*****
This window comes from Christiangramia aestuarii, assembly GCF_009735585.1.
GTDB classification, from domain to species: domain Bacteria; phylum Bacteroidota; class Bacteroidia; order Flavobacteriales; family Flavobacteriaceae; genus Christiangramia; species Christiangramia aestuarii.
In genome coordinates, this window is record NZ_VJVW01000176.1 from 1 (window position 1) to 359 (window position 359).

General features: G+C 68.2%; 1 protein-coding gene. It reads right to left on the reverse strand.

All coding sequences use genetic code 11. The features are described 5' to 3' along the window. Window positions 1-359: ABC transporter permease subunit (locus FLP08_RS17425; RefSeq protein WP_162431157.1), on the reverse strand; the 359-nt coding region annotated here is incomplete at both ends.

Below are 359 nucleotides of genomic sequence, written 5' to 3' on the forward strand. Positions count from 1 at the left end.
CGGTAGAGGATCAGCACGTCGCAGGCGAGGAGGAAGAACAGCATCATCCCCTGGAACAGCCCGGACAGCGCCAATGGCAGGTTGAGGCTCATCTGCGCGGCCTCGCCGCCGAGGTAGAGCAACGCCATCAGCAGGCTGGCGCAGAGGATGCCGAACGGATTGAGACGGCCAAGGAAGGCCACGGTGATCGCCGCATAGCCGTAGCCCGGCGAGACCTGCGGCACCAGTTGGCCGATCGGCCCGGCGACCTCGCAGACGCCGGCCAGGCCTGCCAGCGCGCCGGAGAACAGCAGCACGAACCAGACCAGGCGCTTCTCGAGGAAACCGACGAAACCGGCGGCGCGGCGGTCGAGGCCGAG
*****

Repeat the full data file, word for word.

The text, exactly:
This window comes from Christiangramia aestuarii, assembly GCF_009735585.1.
GTDB classification, from domain to species: domain Bacteria; phylum Bacteroidota; class Bacteroidia; order Flavobacteriales; family Flavobacteriaceae; genus Christiangramia; species Christiangramia aestuarii.
In genome coordinates, this window is record NZ_VJVW01000176.1 from 1 (window position 1) to 359 (window position 359).

General features: G+C 68.2%; 1 protein-coding gene. It reads right to left on the reverse strand.

All coding sequences use genetic code 11. The features are described 5' to 3' along the window. Window positions 1-359: ABC transporter permease subunit (locus FLP08_RS17425; RefSeq protein WP_162431157.1), on the reverse strand; the 359-nt coding region annotated here is incomplete at both ends.

Below are 359 nucleotides of genomic sequence, written 5' to 3' on the forward strand. Positions count from 1 at the left end.
CGGTAGAGGATCAGCACGTCGCAGGCGAGGAGGAAGAACAGCATCATCCCCTGGAACAGCCCGGACAGCGCCAATGGCAGGTTGAGGCTCATCTGCGCGGCCTCGCCGCCGAGGTAGAGCAACGCCATCAGCAGGCTGGCGCAGAGGATGCCGAACGGATTGAGACGGCCAAGGAAGGCCACGGTGATCGCCGCATAGCCGTAGCCCGGCGAGACCTGCGGCACCAGTTGGCCGATCGGCCCGGCGACCTCGCAGACGCCGGCCAGGCCTGCCAGCGCGCCGGAGAACAGCAGCACGAACCAGACCAGGCGCTTCTCGAGGAAACCGACGAAACCGGCGGCGCGGCGGTCGAGGCCGAG